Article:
The Powe Buck

By Nathan Powe

After working a twelve hour night shift I managed to sneak out of work at 4 am and pick up my best friend. Driving to Letchworth we both had a weird feeling that today was going to be the day a big one went down. For some reason whenever he and I hunt together we always manage to get it done.

We pulled up to the parking spot on the east side of the park nice and early, got our stuff together and headed in. After about a half mile walk in my buddy reached his stand and we shook each others hand and said our famous words, "Shoot straight."

My stand was about 200 yards beyond his. I got setup and waited for daybreak. At 7:45 the woods were dead quiet and I was gazing at the steam rising from the river bottom. As I turned to reach for my phone to text my buddy about the beauty of the day, I saw the buck standing there 30 yards away. I grabbed my bow and got ready. I let him get into about 22 yards, turn broadside and let it fly. I knew right away that the shot wasn't the greatest it was about 6 inches back from where I wanted it to be. The buck kicked his hind legs, walked off and stood fifty yards from where I hit him for about 3 minutes, then walked off over the hill.

I climbed down and immediately and went to get my buddy. We collected our thoughts after a few tense moments of excitement and nervousness. We came back and checked my arrow, there was blood mixed with stomach content and a ton of white hair. After a few steps we found a solid blood trail, better than both of us had expected. Without wanting to back out being pressed for time and the heat of the day we decided to pursue the trail.

We followed the blood for about 200 yards untill we reached the top of a big hill. We stood at the top of the hill and looked down, at the same time we saw the buck get up form his bed and walk over a rise. It was at this point we decided to back out for an hour and bring our stands and gear back to the truck. After we did that we went back to where we last stood on the rivine and knew he would be bedded just over that rise. We took a few steps along the top of the rivine and saw him right where we thought.

After debating what to do we decided that my buddy would stay on top of the rivine and I would try and back out and pop up on the other side of the rise to get a shot. I took my boots off and walked barefoot to make less noise. I just about got to the rise when I saw the buck walking, he walked twenty yards form where he last was, and bedded down again. Luckily there was a big oak tree right in between the buck and knew I had a great chance. I managed to get within 40 yards of the buck, and let it fly. I hit his antlers. He got up and ran off over the ridge, out of sight. I was sick, I thought that was it.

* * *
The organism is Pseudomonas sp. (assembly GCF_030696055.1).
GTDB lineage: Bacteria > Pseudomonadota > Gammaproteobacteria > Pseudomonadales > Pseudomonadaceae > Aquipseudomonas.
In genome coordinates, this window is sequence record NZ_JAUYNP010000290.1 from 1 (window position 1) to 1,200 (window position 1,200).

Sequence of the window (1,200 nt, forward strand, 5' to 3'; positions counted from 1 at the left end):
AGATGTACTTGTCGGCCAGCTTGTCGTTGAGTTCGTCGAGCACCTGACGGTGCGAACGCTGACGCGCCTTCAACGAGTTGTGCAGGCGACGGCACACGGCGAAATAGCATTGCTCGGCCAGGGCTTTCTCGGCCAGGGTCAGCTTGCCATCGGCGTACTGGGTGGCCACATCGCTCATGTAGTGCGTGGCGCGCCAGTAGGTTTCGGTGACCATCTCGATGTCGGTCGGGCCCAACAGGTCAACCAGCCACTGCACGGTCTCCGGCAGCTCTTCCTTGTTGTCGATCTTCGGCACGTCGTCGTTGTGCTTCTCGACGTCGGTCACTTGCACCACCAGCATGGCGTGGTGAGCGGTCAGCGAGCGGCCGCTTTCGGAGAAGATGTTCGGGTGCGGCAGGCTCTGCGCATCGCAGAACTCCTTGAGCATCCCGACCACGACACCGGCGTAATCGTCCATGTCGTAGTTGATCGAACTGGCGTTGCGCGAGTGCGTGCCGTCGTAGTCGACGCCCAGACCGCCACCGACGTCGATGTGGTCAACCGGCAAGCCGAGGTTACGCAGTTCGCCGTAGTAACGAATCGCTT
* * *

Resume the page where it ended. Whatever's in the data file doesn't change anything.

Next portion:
After debating once again with my buddy we decided we had no choice but to go after him once again because of the storm coming in and the heat. We found where he was last bedded, with my arrow five feet away form the bed. We followed the blood trail and right away we knew this buck was going to expire, there was blood everywhere. We followed the trail for at least 500 yards, noses to the ground. My buddy looked up and saw him bedded down again, 15 yards from us. I quickly knocked an arrow and put one through his neck to finish him off. I was so filled with emotion I jumped into my friends arms and teared up. I have put so much time and effort into taking a nice buck from Letchowrth. I was so happy it finally paid off. There was no better feeling than lifting that bad boy into my truck. Its funny how at the start of the morning it was just a feeling, that turned into a reality. I feel so blessed and proud of this beautiful 7-point.

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